Tala Madani at 303 Gallery
The rusty poing of a spring punctuates the white cube. It emanates from a black box theater—one of many dark enclaves in Tala Madani’s “Corner Projects,” the artist’s first New York show at 303 Gallery. The violent looping film, The Audience, serves the anchor of the exhibition. It consists of back-to-back animated narratives that appropriate the figures of Madani’s brushwork and turn them into actors in a surreal but equally twisted plane. Take for example, the aforementioned sound which accompanies a sequence where a defiant, finger wagging hand is worn down to a fisted nub by the repetitive punctures of a pointed spring end. The bleak images of The Audience spill out into the light filled gallery which contains a suite of new paintings. Here, the artist shows off her skill for creating beams of light in a sea of darkness.
Mary Manning at Canada
The panes of Mary Manning’s exhibition, “Love,” work in concert. Her photographs framed preciously, and sometimes as collages, string together to form an apparition of an amorous observer—a tender eye turned towards the sun spot on the far wall. Her portraits of recognizable friends, Diamond Stingily and Monique Mouton, form a kind of inner circle—a living language that points back to the intricacies of chance and what beauty can be extracted from the everyday if we only looked closer. “Love” takes the casual candor of contemporary photography and makes it feel special once again.
Sable Elyse Smith at JTT
“Did I ever tell you about the first time I killed somebody?” The cackle of Julie Hagherty’s ladylike voice penetrates “BOLO: Be On (the) Lookout,” Sable Elyse Smith’s JTT debut. Played on a six channeled screen hanging over a corner of linoleum, Room One: The Watcher features Hagherty reading aloud from Clockers on Conan O’Brian. It’s a part of a late night gag playing on Spike Lee’s open audition for the crime drama’s lead, Strike, ultimately landed by Mykai Pefier. The joke is that Hagherty is too innocent to play a criminal. This dark loop is echoed by walls filled with oversized coloring book pages scribbled with imagery from detention centers. The juxtaposition of comedy and tragedy come together to paint a layered image of the prison system that follows tightly on Smith’s Queens Museum show.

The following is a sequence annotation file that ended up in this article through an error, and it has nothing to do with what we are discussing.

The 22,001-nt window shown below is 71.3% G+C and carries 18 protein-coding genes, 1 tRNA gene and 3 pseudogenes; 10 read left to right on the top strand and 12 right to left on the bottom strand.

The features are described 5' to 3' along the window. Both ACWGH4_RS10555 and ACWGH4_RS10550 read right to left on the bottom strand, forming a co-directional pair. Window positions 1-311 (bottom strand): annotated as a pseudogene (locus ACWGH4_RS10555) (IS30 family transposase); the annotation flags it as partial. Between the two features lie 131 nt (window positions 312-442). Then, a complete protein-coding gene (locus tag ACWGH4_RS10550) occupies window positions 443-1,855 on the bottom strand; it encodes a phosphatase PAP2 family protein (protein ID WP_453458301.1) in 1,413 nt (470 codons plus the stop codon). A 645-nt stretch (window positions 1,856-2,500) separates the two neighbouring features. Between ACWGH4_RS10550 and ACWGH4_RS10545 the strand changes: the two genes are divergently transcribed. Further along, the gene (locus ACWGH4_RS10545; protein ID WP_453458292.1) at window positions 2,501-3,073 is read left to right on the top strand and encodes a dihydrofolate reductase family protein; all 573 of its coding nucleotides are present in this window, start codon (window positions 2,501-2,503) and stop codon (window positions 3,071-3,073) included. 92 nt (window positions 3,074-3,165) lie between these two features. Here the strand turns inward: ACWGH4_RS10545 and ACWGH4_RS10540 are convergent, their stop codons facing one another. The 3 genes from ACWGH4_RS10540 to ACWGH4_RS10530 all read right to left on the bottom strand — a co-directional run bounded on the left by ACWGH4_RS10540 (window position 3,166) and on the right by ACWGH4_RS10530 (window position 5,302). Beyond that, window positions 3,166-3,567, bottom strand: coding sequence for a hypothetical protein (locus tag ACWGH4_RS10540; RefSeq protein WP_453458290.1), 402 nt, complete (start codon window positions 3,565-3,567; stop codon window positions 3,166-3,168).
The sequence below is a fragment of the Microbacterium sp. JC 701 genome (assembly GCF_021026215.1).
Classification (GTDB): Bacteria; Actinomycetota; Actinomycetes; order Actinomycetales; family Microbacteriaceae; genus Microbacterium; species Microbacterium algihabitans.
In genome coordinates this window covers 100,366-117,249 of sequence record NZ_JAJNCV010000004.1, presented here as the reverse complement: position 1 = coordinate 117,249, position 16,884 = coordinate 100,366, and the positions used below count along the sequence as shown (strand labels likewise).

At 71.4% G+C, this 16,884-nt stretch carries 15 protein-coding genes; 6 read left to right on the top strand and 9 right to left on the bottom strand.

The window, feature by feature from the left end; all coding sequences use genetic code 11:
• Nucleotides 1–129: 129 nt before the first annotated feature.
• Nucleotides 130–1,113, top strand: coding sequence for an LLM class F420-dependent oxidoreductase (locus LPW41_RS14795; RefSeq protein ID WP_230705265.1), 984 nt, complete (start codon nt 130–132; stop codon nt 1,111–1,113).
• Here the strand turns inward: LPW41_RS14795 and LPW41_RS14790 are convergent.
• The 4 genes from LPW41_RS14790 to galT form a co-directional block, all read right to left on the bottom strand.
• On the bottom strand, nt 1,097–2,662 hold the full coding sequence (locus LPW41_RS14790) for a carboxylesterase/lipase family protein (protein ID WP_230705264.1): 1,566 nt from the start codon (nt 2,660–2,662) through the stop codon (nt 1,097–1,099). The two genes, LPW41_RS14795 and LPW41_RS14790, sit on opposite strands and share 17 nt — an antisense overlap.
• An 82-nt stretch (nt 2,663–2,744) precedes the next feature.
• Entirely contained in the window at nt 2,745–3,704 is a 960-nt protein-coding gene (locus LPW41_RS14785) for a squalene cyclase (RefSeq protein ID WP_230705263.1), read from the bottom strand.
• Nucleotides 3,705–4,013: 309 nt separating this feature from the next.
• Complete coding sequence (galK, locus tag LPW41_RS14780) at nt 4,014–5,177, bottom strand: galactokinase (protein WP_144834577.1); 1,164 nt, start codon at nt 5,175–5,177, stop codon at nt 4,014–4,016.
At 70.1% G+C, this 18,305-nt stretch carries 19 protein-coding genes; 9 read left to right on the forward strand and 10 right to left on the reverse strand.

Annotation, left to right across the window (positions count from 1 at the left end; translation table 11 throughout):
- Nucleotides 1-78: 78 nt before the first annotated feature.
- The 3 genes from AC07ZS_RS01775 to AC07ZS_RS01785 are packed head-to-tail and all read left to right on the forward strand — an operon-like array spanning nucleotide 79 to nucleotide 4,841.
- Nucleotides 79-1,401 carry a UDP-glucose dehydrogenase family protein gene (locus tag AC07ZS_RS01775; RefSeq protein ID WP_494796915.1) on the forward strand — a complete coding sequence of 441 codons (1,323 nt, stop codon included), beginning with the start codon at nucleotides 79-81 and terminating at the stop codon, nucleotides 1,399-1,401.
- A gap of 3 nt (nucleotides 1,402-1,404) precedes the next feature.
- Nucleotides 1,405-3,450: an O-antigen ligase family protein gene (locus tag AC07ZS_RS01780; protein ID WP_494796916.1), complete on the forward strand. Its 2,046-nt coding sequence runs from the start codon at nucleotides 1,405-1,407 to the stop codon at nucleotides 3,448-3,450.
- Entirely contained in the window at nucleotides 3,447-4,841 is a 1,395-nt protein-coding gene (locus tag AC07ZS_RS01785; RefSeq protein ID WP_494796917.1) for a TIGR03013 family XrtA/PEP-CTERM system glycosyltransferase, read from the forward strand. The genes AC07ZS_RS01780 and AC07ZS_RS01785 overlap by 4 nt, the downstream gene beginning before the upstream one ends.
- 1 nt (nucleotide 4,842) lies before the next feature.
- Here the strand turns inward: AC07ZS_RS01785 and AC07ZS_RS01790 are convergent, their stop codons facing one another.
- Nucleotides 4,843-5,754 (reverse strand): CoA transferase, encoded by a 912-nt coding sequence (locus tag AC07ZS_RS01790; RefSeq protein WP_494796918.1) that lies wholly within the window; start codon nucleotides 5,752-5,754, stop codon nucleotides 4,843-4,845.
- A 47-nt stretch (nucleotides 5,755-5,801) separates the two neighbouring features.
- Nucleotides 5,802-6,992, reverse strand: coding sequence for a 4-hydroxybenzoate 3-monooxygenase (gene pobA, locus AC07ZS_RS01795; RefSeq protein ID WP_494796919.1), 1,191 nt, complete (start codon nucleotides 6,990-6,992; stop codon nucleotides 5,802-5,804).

Ken Price at Matthew Marks
Even posthumously Ken Price delights. Held up on pedestals, the late artist’s clay sculptures look like little flecked beasts made from gobby hills and valleys. Vaguely representational, the works stems from Price’s last two decades and as a result are some of his most compellingly intricate. Milling between the columns, one can get lost in the sculpture’s psychedelic details which feel as organic as they are bombastically contrived. All hail the indoor sculpture park.
Cynthia Talmadge at 56 Henry
Frank E. Campbell Funeral Chapel on Fifth Avenue has born witness some of this and last centuries’ most talked-about services from Jackie Kennedy and Norman Mailer to Jean-Michel Basquiat and Heath Ledger. The funeral home plays muse for Cynthia Talmadge‘s transformative second exhibition at 56 Henry, “1076 Madison.” The show is the artist’s first major exhibition of paintings. Done in an impressionist style, the paintings, which draw upon the facade of the New York landmark, gild the memory of the morbid icon much in the same way her first show glamorized the dorms of rehabilitation centers. Executed with the help of Charlap Hyman and Herrero, “1076 Madison” examines our desire to decorate death.
Lorraine O’Grady at Alexander Gray Associates
Lorraine O’Grady revisits her iconic 1977 work, Cutting Out The New York Times (CONYT), with a renewed fervor this winter. The results, the 26 new works of “Cutting Out CONYT,” spill up and down the two floors of Alexander Gray Associates slender frame—a cacophony of floating phrases clipped from her newspaper poems and reimagined ultimately as compelling abstract images. “In an amber glow of August skin there is no escape from terror,” reads one page. Scanning the black and white collages, a landscape forms one that the press release describes as a bridge between the artist’s past and presence, but in reality, feels like a key to a door that is missing. The road is open, but where does it lead? “Light up the night,” the artist says with an exclamation point. “Impressions may be the death of us all.”